Vail Techs Up Its Mountain With iPhone Apps And Radio Towers
If there's one thing I've learned covering the sports and tech industries, it's that athletes (or at least those marketing at athletes) are as nerdy deep down as your average IT guy. While sports like skiing should be fun on their own, there are all kinds of techy gadgets like cell phone gloves and GPS trackers that can infuse the average ski vacation with an unhealthy dose of geekiness.
This season you're going to see a whole lot more cell-phone-obsessed rubes out in the Back Bowls, because Vail has announced that it will launch what it calls EpicMix. Playing off its Epic Pass (which was actually a positive addition to the Vail experience), EpicMix is a new system that will utilize smartphones like the iPhone and Android handsets toward on-mountain stat calculation and communication.
Vail intends to add 89 radio towers on its lifts for the 2010/11 season, which will function with an RF chip in its lift tickets and season passes. The system will keep track of stats like runs skied, vertical feet and ski days. The 89 towers will be installed across Vail's five resorts: Vail, Breckenridge, Keystone and Beaver Creek in Colorado and Heavenly in the Lake Tahoe region.
So far, not bad. But it then takes a turn for the ultra-dorky. Via an iPhone or Android application, users can access their RF-tracked skiing information and share their stats and accomplishments via social networking sites like Facebook and Twitter. Vail will award special edition pins to users with particularly accomplished profiles.
EpicMix users will also be able to track when their friends are skiing (at a Vail Resort) and will be able to communicate with other EpicMix users on the mountain. Finally, the mobile application will provide resort info like trail and grooming status, snow and weather reports, traffic and resort news.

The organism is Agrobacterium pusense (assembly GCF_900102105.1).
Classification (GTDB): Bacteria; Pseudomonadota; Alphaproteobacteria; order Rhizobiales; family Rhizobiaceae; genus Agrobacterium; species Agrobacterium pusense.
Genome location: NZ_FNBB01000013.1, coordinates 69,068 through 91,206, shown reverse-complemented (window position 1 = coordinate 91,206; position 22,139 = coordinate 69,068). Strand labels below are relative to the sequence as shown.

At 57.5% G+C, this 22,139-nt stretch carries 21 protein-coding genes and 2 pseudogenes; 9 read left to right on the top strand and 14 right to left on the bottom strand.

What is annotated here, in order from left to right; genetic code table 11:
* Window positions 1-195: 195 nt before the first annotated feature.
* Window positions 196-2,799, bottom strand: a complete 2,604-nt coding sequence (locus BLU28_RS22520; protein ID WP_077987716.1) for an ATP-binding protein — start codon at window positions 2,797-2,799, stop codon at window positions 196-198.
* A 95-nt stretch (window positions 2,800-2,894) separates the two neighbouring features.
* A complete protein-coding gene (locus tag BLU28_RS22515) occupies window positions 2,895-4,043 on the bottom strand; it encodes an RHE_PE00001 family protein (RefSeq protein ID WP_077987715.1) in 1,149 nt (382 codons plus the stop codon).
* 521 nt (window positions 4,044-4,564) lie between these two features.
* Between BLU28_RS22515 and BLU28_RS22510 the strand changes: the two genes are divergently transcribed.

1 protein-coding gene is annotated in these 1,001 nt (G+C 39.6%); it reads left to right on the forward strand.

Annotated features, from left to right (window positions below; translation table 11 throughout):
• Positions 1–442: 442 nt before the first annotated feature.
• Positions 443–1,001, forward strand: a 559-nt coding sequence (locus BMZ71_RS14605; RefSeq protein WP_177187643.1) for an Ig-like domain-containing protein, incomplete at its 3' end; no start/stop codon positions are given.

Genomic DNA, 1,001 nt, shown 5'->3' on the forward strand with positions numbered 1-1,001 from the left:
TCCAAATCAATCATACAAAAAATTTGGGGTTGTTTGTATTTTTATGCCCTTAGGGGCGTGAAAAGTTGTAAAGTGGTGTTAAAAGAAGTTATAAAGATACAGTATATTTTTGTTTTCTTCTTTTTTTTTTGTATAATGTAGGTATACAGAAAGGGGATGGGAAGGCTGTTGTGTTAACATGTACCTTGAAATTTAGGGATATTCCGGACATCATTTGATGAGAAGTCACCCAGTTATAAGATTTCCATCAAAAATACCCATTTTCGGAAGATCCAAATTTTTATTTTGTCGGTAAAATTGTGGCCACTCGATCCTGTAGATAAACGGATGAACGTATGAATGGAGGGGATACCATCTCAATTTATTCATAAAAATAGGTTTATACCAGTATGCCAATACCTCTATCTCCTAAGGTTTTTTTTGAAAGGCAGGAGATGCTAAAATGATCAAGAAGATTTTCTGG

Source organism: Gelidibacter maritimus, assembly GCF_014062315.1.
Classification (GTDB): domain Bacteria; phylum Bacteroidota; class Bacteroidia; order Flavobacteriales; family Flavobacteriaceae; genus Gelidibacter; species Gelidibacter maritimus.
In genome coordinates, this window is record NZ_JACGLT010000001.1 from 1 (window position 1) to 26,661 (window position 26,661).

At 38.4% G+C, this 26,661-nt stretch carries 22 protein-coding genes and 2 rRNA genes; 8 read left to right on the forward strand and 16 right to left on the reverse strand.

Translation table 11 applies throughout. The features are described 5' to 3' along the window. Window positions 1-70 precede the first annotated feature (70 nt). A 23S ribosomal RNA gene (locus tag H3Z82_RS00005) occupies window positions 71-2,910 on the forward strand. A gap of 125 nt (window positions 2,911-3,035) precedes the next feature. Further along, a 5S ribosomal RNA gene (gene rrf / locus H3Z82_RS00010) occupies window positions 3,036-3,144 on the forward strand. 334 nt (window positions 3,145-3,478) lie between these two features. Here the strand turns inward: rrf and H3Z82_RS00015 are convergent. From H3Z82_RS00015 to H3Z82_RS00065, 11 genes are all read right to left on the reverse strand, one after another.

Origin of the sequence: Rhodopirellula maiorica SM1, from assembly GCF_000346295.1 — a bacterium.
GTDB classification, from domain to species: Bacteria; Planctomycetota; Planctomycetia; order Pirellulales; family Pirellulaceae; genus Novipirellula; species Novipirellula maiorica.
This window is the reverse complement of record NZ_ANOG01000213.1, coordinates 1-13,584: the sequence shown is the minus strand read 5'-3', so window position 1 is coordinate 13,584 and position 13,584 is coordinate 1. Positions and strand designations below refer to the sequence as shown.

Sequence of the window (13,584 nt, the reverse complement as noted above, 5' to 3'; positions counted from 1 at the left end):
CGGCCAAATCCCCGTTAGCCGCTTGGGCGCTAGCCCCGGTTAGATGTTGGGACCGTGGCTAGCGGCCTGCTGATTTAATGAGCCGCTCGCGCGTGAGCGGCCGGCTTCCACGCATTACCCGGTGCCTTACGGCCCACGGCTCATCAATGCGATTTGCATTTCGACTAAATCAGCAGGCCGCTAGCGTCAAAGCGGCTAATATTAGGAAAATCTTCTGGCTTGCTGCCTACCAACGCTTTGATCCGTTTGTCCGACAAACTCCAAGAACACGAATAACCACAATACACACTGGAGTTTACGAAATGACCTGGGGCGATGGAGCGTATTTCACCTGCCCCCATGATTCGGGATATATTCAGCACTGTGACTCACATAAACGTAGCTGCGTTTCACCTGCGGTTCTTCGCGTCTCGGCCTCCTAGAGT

Other third-party equipment and applications like Slope Tracker provide similar ski day stat tracking, but so far as I know, this is the first time a resort has introduced its own system.
On the one hand, I respect what Vail is trying to do by integrating the ever-popular social media with its ski experience. And this application could be useful on a more practical level for tracking down members of your group and keeeping in contact.
On the other hand, as more of an old-school snowboarder, this is one of the lamest things I've ever seen at a resort. I mean, really, if you can't go to a mountain as huge as Vail and have a good time skiing without having to touch base with Facebook and Twitter all day, you belong indoors at a computer screen at all times. And every guy I've seen trackin' vert' on his altimeter-equipped wrist monitor was a bit of a self-obsessed knob that was painful to talk to. This won't help.
So for me, this is one more reason not to visit Vail or any other Vail resort. Then again, I have a lot of other reasons not to visit Vail Resorts, so this probably won't have much of a bottom-line impact.
The new system will launch at Keystone on November 5. If you're not turned off by this type of corruption of sport via tech, check out Vail's EpicMix website and try and sit through the video where they basically compare the new system to the addition of lifts to snow-covered mountains.